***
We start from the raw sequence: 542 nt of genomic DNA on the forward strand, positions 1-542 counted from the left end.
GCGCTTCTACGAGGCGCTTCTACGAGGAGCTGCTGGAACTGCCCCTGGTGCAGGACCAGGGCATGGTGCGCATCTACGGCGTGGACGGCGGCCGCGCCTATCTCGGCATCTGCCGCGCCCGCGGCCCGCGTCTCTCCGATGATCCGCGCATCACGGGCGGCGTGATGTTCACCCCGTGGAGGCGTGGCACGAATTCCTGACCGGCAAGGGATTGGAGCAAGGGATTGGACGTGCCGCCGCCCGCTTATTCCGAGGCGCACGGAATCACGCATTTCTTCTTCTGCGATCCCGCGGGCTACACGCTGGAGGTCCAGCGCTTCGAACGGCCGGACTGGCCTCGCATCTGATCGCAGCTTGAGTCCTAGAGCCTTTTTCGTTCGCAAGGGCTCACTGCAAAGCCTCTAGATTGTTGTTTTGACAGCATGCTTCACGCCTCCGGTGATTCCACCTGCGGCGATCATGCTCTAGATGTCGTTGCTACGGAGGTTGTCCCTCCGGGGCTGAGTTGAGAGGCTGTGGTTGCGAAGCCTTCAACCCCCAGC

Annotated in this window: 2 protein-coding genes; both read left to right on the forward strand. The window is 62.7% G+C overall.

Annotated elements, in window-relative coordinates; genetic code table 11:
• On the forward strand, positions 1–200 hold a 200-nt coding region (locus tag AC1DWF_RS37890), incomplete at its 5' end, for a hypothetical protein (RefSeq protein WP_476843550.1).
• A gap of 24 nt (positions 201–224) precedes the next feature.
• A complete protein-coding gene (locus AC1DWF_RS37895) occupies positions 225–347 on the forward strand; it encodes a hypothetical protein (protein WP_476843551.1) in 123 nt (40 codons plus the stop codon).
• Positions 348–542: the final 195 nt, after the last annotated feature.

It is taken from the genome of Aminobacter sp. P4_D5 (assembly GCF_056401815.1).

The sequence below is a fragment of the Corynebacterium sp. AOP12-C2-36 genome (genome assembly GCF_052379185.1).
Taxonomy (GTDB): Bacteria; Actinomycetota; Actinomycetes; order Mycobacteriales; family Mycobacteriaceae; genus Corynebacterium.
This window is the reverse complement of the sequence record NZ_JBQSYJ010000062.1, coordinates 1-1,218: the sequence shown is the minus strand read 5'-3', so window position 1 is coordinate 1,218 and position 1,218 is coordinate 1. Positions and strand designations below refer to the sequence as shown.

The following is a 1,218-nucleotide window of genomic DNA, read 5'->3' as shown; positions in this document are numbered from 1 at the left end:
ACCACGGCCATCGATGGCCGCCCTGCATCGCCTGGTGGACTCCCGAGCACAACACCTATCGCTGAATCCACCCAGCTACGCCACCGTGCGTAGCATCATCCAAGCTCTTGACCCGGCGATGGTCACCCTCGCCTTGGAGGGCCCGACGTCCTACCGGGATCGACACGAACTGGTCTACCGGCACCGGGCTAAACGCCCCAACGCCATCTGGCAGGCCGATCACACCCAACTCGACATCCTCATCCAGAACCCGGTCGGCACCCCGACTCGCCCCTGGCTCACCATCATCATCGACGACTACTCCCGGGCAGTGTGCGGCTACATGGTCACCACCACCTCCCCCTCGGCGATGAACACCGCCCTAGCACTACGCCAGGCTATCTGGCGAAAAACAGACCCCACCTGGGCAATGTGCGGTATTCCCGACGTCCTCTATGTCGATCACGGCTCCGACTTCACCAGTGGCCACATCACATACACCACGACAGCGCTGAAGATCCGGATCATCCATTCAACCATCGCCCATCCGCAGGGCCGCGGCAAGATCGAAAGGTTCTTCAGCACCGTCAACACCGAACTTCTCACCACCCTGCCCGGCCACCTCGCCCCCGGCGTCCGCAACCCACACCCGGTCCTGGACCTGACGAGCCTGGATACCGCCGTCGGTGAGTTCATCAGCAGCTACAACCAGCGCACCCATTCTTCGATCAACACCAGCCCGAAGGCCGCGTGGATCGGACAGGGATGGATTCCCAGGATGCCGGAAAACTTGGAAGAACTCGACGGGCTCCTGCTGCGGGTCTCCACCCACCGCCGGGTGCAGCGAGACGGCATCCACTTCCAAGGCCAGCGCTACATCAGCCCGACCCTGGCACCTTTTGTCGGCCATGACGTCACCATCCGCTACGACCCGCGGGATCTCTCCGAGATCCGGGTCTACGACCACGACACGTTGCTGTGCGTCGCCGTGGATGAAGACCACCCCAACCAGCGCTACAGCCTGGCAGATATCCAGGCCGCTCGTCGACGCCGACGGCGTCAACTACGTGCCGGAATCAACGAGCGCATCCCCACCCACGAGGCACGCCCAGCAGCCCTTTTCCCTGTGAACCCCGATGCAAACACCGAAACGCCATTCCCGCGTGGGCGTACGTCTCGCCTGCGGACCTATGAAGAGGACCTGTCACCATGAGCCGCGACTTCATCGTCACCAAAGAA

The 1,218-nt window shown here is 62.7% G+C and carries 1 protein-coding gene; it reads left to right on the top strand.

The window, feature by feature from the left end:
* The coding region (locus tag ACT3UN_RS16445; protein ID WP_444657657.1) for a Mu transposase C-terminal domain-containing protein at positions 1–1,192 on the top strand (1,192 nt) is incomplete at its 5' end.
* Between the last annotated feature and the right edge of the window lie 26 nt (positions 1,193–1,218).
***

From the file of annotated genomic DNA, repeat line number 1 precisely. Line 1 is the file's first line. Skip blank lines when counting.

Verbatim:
We start from the raw sequence: 542 nt of genomic DNA on the forward strand, positions 1-542 counted from the left end.